Strengthening mental health support for students

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As today’s students face alarming challenges in the field of mental health, the observance of Mental Health Awareness Month in May is an opportune time to start impactful conversations about the problem and its solutions.

In BestColleges’ 2022 College Student Mental Health Report, 46% of college students reported that their mental health status was fair or poor, while only 22% said their mental health was very good or excellent. More than half (51 percent) of students who took part in the survey said their mental health had deteriorated during their time on campus.

Additionally, according to a Healthy Minds study of 373 campuses, more than 60% of college students met criteria for at least one mental health challenge during the 2020-2021 school year. The survey also reveals that 83% of students said their struggles with mental health have negatively impacted their school performance, and that two-thirds of college students are struggling with loneliness and isolation – an all-time high that reflects the impact of the pandemic on students. .

While these challenges have been magnified in recent years by COVID-19, they are not new. A recent meta-analysis that tracked data from 345 studies conducted between 1979 and 2019, all using the UCLA Loneliness Scale, showed that each successive generation of young adults is lonelier than the last.

The anguish that so many students are experiencing calls us to act with urgency and compassion. It also requires that we find innovative approaches that reach more young people, can be implemented quickly and nimbly, and build a stronger support network for all those who interact with college-age youth.

It is precisely here that a paradigm of transformation exists. Several colleges and universities are on the right track in terms of looking for new ways to support students, building a stronger sense of belonging, and incorporating mental health and wellness into classrooms – and their approaches deserve wider adoption. For example, Dartmouth College has embarked on a four-year campaign to improve mental health on campus, an initiative that includes life skills development opportunities for undergraduates, fostering social connection and a 24 hour emergency advice line. hours per day.

Faculties understand that the magnitude of current needs warrants a public health response, as opposed to the more typical clinical approach. That is, we can no longer expect a clinical approach that relies only on weekly hour-long counseling sessions to effectively treat suffering. Instead, we need to look for opportunities to create mental health prevention and promotion programs, increase university community involvement, and change policies to better support students’ mental health.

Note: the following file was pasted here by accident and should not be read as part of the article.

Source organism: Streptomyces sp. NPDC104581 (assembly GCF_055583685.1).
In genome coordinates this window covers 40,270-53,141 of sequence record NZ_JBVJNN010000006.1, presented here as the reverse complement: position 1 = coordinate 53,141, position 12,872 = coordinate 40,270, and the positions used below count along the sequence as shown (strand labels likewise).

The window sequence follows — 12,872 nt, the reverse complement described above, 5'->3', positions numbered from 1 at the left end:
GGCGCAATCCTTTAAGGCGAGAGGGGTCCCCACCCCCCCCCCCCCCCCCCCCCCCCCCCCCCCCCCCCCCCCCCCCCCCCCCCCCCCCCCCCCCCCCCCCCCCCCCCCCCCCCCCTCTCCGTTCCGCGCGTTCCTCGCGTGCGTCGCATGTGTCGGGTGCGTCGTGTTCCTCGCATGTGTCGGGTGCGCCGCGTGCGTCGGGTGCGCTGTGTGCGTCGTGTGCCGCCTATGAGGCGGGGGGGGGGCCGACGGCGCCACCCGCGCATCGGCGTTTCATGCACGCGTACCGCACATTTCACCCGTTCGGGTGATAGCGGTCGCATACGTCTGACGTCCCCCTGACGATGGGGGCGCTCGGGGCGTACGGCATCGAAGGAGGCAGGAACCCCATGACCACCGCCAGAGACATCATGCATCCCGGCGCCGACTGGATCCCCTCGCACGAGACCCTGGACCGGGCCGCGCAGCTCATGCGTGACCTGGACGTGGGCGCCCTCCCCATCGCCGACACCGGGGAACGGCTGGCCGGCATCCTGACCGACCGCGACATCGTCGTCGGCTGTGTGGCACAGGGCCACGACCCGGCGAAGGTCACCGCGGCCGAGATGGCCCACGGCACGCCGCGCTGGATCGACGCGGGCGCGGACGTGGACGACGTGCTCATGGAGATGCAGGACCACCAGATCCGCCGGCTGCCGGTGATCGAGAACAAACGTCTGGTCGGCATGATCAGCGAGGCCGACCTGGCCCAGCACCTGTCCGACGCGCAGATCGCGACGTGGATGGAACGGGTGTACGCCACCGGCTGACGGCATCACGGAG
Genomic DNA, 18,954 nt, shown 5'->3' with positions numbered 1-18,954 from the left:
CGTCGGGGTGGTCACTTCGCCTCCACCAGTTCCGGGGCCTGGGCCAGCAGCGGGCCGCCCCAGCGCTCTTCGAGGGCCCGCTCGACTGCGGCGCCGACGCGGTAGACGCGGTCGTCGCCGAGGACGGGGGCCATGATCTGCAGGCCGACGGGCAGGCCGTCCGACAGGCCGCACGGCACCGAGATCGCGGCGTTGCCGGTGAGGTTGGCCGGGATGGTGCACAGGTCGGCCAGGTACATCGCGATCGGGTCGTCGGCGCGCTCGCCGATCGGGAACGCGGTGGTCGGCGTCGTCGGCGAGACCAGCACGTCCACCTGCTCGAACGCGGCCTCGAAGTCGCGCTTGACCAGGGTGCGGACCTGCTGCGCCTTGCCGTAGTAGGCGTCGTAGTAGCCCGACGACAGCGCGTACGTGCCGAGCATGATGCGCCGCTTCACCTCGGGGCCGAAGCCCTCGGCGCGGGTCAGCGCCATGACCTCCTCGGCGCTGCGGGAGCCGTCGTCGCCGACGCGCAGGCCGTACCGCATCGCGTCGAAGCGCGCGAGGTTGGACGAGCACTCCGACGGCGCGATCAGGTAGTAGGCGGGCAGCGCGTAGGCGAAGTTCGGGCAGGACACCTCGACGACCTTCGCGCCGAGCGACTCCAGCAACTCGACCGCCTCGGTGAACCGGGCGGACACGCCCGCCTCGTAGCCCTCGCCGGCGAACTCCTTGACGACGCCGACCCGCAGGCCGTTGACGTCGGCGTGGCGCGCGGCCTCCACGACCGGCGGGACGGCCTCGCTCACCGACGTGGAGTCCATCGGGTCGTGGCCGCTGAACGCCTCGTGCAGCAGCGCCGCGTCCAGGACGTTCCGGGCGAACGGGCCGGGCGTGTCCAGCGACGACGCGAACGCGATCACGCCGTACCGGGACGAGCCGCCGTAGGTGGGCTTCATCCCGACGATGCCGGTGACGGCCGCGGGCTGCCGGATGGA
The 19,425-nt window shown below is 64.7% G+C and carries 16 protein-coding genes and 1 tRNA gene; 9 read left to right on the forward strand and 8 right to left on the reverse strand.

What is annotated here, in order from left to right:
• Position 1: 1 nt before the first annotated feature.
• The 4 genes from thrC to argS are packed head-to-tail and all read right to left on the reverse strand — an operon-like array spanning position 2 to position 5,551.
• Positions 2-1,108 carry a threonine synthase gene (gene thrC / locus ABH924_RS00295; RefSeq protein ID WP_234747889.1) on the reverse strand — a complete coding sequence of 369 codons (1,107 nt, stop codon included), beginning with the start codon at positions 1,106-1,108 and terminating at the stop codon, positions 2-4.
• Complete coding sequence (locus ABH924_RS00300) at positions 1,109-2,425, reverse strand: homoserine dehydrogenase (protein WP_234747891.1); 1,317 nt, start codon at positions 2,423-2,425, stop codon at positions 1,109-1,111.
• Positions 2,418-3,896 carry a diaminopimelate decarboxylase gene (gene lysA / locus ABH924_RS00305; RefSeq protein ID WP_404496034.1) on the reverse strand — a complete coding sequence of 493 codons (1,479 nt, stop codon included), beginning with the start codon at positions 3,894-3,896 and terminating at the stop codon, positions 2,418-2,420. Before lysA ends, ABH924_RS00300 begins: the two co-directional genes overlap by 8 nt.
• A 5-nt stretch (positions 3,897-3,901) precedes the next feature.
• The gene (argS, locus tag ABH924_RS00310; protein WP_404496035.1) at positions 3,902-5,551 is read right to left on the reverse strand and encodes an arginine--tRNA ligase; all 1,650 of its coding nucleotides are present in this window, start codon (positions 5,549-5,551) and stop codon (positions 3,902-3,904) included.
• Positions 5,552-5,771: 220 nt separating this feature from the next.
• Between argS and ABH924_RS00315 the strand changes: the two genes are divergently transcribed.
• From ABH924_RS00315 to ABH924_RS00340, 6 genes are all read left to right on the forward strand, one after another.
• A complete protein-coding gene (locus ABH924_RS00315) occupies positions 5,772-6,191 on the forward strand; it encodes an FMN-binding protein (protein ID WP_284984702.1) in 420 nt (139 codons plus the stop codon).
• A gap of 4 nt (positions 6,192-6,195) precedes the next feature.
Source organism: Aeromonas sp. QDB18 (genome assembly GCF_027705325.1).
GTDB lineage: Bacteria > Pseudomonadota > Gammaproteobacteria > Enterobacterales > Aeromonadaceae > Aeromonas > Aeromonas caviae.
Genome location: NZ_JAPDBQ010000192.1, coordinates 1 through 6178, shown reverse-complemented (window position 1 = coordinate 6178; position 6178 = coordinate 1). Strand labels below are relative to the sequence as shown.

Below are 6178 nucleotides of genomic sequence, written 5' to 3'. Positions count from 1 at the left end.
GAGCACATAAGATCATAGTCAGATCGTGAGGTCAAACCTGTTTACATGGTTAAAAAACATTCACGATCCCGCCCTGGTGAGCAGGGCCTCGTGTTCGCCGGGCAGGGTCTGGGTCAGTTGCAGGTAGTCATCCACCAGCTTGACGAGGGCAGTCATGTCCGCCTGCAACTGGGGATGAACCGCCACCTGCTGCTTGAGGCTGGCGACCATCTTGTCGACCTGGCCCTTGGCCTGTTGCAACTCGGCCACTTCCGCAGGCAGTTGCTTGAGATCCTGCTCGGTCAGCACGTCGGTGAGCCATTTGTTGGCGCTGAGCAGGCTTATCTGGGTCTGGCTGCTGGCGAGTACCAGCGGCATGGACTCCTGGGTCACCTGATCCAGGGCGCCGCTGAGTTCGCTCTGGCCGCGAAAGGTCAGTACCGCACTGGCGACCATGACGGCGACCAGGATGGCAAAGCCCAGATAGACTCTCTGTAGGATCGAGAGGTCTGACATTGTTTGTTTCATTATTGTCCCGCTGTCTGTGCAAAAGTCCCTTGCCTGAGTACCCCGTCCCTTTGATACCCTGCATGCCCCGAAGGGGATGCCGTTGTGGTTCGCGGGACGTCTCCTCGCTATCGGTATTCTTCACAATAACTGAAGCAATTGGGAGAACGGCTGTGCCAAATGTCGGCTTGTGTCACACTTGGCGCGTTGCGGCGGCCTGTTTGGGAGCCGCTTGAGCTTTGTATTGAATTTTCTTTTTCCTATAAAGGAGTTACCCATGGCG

Preventing mental illness and promoting mental health are important approaches that will benefit all students, regardless of current levels of distress. This programming involves psychoeducation, the sharing of active coping skills, and opening up avenues for fast and quick access to help. It also involves engaging with students to teach them daily activities that promote mental health, such as establishing strong, supportive relationships, being mindful of physical health, forming healthy eating and sleeping habits, and finding a supportive community. This generation of college students experienced a significant disruption in their social connections and relationship management skills. Focused opportunities for young people to build a sense of belonging, with structures to check in and follow up when students drop out, are essential.

Increasing university community involvement means that supporting students’ mental health becomes the focus and responsibility of all adults on campus, not just the remit of staff at the institution’s mental health center. Training for all staff on identifying signs and symptoms of distress and how to respond to students in times of crisis is essential. Training teachers to understand how emotional stress affects learning and how to integrate socio-emotional learning into academic teaching is another important strategy.

The Center for Behavioral Health, Equity and Leadership in Schools at William James College is a pioneer in training teachers to recognize these challenges, while incorporating wellness practices into the classroom curriculum. This does not mean that teachers will diagnose or administer treatment; rather, it indicates that they will have a greater understanding of the inextricable connection between emotions and learning and how they can better support students’ emotional and academic health.

The William James College paradigm can be replicated across the country. Ongoing training with faculty and staff on how to handle leave, how to intervene promptly when students are pulling away, and how best to support learning will lead to improved policies and procedures.

Additionally, colleges and universities can take a more proactive approach to preventing potential mental health crises before they occur. For example, the Ruderman Family Foundation and the Sargent College of Health and Rehabilitation Sciences at Boston University in 2021 co-created two first-of-its-kind handbooks – one for students, one for faculty and staff – with best practices for off-campus departures and absence policies. use a license productively. These tools can serve to help campuses formulate more effective policies before crises occur.

If academic institutions increasingly implement these innovative approaches and others, the outlook for student mental health across the country will be better for years to come.

Strengthening mental health support for students

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